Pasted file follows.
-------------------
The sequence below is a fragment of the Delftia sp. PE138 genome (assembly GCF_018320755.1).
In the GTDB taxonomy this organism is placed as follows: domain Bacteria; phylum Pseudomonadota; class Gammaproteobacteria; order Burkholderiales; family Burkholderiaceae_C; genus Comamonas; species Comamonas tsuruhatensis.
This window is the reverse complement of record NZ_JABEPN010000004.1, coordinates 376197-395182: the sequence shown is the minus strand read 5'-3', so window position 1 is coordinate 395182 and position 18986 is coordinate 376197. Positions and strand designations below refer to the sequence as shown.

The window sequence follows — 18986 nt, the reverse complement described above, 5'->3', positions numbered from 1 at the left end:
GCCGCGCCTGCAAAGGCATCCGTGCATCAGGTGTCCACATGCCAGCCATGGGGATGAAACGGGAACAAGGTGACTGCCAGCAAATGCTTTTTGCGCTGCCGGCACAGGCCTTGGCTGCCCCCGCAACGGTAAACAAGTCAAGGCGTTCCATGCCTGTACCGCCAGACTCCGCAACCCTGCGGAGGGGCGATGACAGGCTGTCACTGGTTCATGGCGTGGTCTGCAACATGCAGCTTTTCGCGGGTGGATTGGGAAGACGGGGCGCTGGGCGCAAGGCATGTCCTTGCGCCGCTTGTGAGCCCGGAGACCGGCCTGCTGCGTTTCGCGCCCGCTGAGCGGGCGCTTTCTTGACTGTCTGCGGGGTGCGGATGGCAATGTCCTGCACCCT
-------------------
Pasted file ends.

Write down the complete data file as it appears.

The sequence below is a fragment of the Delftia sp. PE138 genome (assembly GCF_018320755.1).
In the GTDB taxonomy this organism is placed as follows: domain Bacteria; phylum Pseudomonadota; class Gammaproteobacteria; order Burkholderiales; family Burkholderiaceae_C; genus Comamonas; species Comamonas tsuruhatensis.
This window is the reverse complement of record NZ_JABEPN010000004.1, coordinates 376197-395182: the sequence shown is the minus strand read 5'-3', so window position 1 is coordinate 395182 and position 18986 is coordinate 376197. Positions and strand designations below refer to the sequence as shown.

The window sequence follows — 18986 nt, the reverse complement described above, 5'->3', positions numbered from 1 at the left end:
GCCGCGCCTGCAAAGGCATCCGTGCATCAGGTGTCCACATGCCAGCCATGGGGATGAAACGGGAACAAGGTGACTGCCAGCAAATGCTTTTTGCGCTGCCGGCACAGGCCTTGGCTGCCCCCGCAACGGTAAACAAGTCAAGGCGTTCCATGCCTGTACCGCCAGACTCCGCAACCCTGCGGAGGGGCGATGACAGGCTGTCACTGGTTCATGGCGTGGTCTGCAACATGCAGCTTTTCGCGGGTGGATTGGGAAGACGGGGCGCTGGGCGCAAGGCATGTCCTTGCGCCGCTTGTGAGCCCGGAGACCGGCCTGCTGCGTTTCGCGCCCGCTGAGCGGGCGCTTTCTTGACTGTCTGCGGGGTGCGGATGGCAATGTCCTGCACCCT